Would you be healthier if you ate like a caveman?

Believe it or not, the paleo philosophy is not something that landed in our laps over the last couple of years and it certainly didn’t get its start thanks to a media-savvy chef whose face occasionally pops up on your television screen.

In actual fact the concept — once known as the ‘caveman diet’ — was quite prominent in the 1970s, with various authors and researchers promoting its benefits,which probably explains why debate around the weight loss and disease prevention claims are so hotly contested today.

Here’s what you might actually know: the paleo diet is based on this notion that your bodies are able to perform at their best if you eat the way your paleolithic ancestors did more than 10,000 years ago. The focus here is on fresh vegetables, fruit, fish, lean meat and healthy fats.

It’s bad news if you like processed foods, but even worse for fans of like dairy and grains, which are all no-nos.

Associate professor Time Crowe of Deakin University says while the paleo lifestyle is by no means perfect — it calls for less carbohydrates than recommended by the Australian health guidelines for a start — there are some benefits.

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With more than one-third of Australians partial to “discretionary foods” such as soft drinks, alcohol, cakes, sweets and patries, the fact you’d have to cut these things out entirely if following the paleo concept is a good thing as far as your waistline is concerned according to Crowe.

“When you look through the research there is some small benefits in terms of improving weight, improving blood pressure, improving blood sugar — metabolic changes that are certainly … beneficial,” general practitioner Dr Christopher Pitt says.

However, it’s that paleo cuts out entire food groups that has people worried.

If you are to follow the true paleo diet, you know, the way in which your ancestors ate, it is actually very hard to do. The meats available 10,000-plus years ago would have been very different to what you have available today for a start, but there is also increasing evidence to suggest grains, legumes and vegetables related to the modern potato were being eaten at least 30,000 years ago, which kind of taints the ‘science’ of the argument.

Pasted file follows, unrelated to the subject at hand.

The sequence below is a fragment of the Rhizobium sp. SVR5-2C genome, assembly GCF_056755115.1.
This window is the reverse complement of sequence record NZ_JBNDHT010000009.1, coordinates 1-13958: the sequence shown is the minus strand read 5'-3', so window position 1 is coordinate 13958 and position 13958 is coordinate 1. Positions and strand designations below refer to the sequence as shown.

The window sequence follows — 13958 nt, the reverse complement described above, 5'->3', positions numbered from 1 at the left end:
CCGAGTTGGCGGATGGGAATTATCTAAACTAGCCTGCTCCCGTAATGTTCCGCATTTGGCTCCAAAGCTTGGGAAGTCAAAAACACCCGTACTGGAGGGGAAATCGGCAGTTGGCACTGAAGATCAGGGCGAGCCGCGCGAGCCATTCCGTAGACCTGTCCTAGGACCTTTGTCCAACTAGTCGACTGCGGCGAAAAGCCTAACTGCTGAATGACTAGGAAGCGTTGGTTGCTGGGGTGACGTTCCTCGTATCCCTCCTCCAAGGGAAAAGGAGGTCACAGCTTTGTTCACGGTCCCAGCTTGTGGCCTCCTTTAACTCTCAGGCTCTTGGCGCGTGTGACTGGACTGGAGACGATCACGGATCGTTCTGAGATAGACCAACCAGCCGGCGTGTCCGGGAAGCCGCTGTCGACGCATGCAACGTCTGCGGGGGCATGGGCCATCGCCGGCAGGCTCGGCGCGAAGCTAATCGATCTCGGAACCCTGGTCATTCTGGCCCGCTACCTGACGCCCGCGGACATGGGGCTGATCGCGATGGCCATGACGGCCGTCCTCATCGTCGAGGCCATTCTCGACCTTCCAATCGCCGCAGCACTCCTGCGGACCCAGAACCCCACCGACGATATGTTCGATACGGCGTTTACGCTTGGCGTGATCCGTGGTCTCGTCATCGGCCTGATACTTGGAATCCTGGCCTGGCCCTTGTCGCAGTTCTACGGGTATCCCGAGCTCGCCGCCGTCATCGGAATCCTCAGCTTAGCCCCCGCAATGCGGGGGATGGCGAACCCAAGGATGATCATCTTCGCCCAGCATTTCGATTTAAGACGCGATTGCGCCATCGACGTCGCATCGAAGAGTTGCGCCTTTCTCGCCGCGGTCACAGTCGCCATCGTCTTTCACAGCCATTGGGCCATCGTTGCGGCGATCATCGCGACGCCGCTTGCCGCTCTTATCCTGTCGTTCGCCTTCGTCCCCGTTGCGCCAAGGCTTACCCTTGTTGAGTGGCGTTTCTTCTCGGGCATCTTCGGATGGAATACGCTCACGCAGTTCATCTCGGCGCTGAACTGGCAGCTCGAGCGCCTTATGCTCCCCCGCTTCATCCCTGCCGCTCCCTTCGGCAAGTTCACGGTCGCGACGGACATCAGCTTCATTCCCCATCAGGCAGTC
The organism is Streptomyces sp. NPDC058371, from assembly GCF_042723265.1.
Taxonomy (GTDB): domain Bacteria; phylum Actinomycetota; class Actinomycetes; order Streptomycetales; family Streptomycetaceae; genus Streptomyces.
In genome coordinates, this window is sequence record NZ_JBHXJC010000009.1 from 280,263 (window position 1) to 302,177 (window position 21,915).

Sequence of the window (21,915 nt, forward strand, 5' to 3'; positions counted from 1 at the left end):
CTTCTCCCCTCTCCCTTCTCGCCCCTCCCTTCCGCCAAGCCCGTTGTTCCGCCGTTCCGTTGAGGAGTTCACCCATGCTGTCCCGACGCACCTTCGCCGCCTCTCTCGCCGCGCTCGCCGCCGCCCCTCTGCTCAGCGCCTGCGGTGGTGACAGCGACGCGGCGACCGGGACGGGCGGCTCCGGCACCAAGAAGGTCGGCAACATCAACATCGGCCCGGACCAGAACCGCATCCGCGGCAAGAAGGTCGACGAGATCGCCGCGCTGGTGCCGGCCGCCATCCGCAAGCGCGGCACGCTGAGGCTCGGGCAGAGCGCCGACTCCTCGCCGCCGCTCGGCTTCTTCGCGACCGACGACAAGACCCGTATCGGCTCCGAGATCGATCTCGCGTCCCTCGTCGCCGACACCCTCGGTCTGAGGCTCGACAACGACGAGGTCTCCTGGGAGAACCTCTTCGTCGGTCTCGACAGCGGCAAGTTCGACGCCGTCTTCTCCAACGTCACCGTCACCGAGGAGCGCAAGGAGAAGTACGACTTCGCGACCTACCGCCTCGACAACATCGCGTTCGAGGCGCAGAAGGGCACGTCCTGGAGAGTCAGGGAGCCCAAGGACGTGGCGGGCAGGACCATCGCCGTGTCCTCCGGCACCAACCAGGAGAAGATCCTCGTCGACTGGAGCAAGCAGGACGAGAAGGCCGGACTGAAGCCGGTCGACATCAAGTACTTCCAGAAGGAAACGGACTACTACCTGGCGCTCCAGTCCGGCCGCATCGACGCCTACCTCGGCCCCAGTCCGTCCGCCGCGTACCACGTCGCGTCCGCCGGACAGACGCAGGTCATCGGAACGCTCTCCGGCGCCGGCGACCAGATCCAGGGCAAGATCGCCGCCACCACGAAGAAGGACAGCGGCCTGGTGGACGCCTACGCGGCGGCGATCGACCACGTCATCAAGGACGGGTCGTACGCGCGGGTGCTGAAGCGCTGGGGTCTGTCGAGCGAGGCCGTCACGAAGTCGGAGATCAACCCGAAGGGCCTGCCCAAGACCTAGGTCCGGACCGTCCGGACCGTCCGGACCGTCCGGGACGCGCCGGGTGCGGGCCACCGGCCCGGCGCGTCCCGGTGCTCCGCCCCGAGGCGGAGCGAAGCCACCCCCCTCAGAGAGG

Crowe told the ABC that the rational for excluding all elgumes, all grains and dairy foods was “very weak indeed”.

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Current Australian guidelines recommend you eat a nutritious diet and keep physically active to ensure your muscles remain strong and your weight remains in a healthy range for your age group. This includes consuming between four and six serves of grains a day and at least four serves of dairy per day if you are 60 years of age or older.

“Longer term, if we look at preventing heart disease and diabetes, consistently it’s whole grain foods that come up as being of benefit, and also legumes as well, because of their fibre content. These are foods that have been part of our diet for thousands of years,” Crowe says.

As a practising dietician, Crowe says the paleo diet is better than a lot of the other fad diets on the market at the moment.

He acknowledges that while the science behind it is a bit shaky, but it’s a step in the right direction if you are looking to eat better and recommended a ‘relaxed’ reading of the diet’s guidelines.

“You’ve got to be careful,” he says. “Because you’re not having any dairy products, there’s certainly a big lack of calcium.” And if you’re aged over-60 years or you have certain medical conditions that alone can have a damaging effect on your overall health and wellbeing.

Best talk to a GP or a dietician before making any firm decisions, you’d think.

Have you ever followed a diet? How did it change your lifestyle? What dietary steps are you taking now to maintain the balance?